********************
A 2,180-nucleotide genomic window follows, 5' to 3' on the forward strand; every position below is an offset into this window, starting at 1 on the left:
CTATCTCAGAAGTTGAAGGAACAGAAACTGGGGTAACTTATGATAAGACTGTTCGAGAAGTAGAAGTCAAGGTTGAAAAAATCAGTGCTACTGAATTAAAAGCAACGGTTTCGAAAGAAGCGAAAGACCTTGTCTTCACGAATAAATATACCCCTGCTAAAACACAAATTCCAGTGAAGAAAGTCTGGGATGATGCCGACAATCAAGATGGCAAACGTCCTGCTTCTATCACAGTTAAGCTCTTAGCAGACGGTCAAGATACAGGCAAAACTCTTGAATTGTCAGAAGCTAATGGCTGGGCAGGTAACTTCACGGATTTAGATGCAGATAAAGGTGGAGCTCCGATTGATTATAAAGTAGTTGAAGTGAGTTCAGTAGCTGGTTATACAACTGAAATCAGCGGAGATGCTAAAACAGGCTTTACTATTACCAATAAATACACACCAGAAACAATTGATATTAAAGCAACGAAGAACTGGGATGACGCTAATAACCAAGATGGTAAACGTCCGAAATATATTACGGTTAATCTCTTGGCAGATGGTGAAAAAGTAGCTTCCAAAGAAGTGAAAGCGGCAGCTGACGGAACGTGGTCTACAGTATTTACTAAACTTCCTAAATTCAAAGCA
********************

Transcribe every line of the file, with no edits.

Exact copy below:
A 2,180-nucleotide genomic window follows, 5' to 3' on the forward strand; every position below is an offset into this window, starting at 1 on the left:
CTATCTCAGAAGTTGAAGGAACAGAAACTGGGGTAACTTATGATAAGACTGTTCGAGAAGTAGAAGTCAAGGTTGAAAAAATCAGTGCTACTGAATTAAAAGCAACGGTTTCGAAAGAAGCGAAAGACCTTGTCTTCACGAATAAATATACCCCTGCTAAAACACAAATTCCAGTGAAGAAAGTCTGGGATGATGCCGACAATCAAGATGGCAAACGTCCTGCTTCTATCACAGTTAAGCTCTTAGCAGACGGTCAAGATACAGGCAAAACTCTTGAATTGTCAGAAGCTAATGGCTGGGCAGGTAACTTCACGGATTTAGATGCAGATAAAGGTGGAGCTCCGATTGATTATAAAGTAGTTGAAGTGAGTTCAGTAGCTGGTTATACAACTGAAATCAGCGGAGATGCTAAAACAGGCTTTACTATTACCAATAAATACACACCAGAAACAATTGATATTAAAGCAACGAAGAACTGGGATGACGCTAATAACCAAGATGGTAAACGTCCGAAATATATTACGGTTAATCTCTTGGCAGATGGTGAAAAAGTAGCTTCCAAAGAAGTGAAAGCGGCAGCTGACGGAACGTGGTCTACAGTATTTACTAAACTTCCTAAATTCAAAGCA